Passive Savings Are Still Savings

The world is full of contentious debates and while it's often believed that the truly ornery among us reserve their vitriol for political discourse, there's some heat in the fund industry kitchen.

Alright, so there's some hyperbole in there, but as index funds and exchange traded funds keep pilfering assets from mutual funds, the active vs. passive debate intensifies. As advisors well know, there are some important realities in this debate, not the least of which is there are times when active management serves investors and many well-built portfolios feature a blend of active and passive strategies.

Advisors also know (many of their clients know it, too) that active management is hard. Really hard. So difficult in fact that data confirm many active managers struggle to beat benchmarks.

“In the 20 years ending in 2020, 94% of all large-cap U.S. managers lagged the S&P 500®. Mid- and small-cap results were almost equally disappointing,” writes Anu Ganti, S&P Dow Jones Indices senior director, index investment strategy. “A notable consequence of these shortfalls in active performance has been the rise in passive investing, one of the most significant trends in modern financial history.”

To be fair to active managers, those running bond funds did very well in the first half of 2021 with many beating benchmarks.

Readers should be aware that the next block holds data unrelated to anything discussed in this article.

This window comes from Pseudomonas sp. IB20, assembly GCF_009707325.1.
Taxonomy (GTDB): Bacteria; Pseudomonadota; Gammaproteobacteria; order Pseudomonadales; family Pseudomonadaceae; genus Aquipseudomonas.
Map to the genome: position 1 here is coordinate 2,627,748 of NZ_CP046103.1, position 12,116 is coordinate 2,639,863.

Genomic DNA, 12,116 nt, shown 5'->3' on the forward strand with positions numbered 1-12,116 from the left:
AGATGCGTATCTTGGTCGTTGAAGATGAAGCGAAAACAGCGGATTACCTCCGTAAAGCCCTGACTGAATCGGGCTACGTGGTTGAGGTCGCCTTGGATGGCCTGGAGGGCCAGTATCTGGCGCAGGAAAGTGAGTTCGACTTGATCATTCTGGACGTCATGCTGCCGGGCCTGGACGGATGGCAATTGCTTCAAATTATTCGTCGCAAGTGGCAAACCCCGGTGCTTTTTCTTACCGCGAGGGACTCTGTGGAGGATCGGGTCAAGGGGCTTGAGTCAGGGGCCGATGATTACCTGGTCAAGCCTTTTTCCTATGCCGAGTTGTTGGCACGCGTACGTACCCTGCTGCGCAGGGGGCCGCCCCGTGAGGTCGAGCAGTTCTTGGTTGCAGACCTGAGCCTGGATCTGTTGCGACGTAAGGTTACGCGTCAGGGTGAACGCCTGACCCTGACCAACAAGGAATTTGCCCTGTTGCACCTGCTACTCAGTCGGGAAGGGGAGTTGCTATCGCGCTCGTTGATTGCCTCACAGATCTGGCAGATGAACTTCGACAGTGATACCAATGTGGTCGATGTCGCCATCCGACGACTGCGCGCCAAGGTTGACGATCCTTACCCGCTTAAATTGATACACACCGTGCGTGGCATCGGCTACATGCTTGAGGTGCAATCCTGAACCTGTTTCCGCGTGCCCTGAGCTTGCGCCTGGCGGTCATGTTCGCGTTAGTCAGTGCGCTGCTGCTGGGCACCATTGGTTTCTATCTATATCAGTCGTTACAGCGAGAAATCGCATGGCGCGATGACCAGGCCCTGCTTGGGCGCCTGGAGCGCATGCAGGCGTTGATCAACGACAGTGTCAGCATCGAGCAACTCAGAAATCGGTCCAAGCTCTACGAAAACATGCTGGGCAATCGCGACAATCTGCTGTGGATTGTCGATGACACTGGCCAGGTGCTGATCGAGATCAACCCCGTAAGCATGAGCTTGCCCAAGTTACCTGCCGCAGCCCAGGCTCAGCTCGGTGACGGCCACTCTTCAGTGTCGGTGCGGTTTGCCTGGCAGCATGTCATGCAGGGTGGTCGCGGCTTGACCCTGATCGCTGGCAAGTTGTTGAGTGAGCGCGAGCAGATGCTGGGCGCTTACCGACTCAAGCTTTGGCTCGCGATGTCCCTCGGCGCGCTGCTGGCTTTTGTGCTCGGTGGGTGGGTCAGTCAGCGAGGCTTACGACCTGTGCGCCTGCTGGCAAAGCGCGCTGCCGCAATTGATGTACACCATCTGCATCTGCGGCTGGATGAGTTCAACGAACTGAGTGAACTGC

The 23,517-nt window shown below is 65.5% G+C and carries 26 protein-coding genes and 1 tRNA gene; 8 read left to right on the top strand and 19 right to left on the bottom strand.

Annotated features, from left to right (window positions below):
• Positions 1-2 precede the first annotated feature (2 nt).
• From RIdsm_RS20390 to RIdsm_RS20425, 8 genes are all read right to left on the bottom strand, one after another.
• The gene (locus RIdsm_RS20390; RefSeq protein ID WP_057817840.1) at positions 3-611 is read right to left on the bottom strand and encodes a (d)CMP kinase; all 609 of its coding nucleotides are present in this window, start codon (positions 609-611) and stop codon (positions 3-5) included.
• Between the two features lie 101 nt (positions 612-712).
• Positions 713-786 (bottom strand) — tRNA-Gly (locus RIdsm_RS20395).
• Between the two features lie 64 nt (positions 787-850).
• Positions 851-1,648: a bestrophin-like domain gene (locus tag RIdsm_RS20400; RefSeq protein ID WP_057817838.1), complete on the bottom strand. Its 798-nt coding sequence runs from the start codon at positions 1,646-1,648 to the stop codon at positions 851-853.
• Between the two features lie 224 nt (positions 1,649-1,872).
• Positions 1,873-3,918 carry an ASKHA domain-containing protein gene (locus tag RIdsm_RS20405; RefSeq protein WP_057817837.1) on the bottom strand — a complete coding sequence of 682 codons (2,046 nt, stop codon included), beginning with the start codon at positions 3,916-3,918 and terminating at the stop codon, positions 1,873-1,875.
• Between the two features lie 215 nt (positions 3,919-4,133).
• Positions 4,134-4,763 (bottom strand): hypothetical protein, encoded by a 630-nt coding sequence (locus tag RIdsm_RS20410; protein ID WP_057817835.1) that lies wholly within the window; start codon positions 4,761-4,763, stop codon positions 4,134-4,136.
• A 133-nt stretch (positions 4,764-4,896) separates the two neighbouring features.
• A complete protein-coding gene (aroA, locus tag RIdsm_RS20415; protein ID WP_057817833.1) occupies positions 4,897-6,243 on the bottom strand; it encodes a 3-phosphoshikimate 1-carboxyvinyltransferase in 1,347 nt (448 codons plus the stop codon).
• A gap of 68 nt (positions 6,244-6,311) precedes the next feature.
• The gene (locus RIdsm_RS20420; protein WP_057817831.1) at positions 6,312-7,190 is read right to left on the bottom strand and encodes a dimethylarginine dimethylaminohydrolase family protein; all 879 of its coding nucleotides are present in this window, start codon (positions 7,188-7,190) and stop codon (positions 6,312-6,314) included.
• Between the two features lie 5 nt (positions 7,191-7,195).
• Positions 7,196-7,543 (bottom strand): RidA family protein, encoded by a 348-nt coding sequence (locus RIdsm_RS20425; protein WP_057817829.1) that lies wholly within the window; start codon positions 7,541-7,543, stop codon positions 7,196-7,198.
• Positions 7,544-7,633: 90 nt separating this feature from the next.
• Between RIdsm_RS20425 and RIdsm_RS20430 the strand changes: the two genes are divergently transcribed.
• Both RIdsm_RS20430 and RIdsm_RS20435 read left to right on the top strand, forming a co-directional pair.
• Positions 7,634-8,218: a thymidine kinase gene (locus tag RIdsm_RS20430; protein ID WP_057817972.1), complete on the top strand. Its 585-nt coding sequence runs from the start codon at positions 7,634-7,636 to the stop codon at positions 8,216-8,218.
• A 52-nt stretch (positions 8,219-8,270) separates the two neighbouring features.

Fees Matter or Do They?

Earlier this week, State Street Global Advisors (SSGA) released a survey chock full of interesting, relevant tidbits for advisors. Among the more noticeable is data suggesting clients aren't prioritizing fund fees the way used to.

In fact, the study indicates those polled say 0.61% per year is the line in the sand for an ETF being “cheap.” The reality is it is 0.10% or less. However, while fund fees aren't foremost on clients' minds, there's still a value add opportunity for advisors here because math doesn't change and the math favors low-cost investments, most of which are passive.

“We can estimate the fee savings each year by taking the difference in expense ratios between active and index equity mutual funds, and multiplying this difference by the total value of indexed assets for the S&P 500, S&P 400 and S&P 600. When we aggregate the results, we observe that the cumulative savings in management fees over the past 25 years is $357 billion,” according to S&P's Ganti.

A picture is worth 1,000 words as highlighted by the chart below.

Courtesy: S&P Dow Jones Indices

To put $357 billion in savings into context, that figure is more than $15 billion in excess of Home Depot's (NYSE:HD) market capitalization as of July 29.

Settling the Debate

An unfortunate result of the way the world is today is people are pigeonholed in various circumstances and contrasting styles are often seen as combatants.

That shouldn't be the case in investing. There's room at the inn of portfolios for both active and passive strategies and with many clients needing income and something more than bland aggregate bond exposure, active could be the way to go in the fixed universe.

For equity exposure, advisors have data on their side and clients are going to love the cost savings whether it's top priority for them today or not. At the end of the day, active vs. passive shouldn't be a heated argument. As advisors know, there's no debate about the ultimate objective: Better client outcomes.

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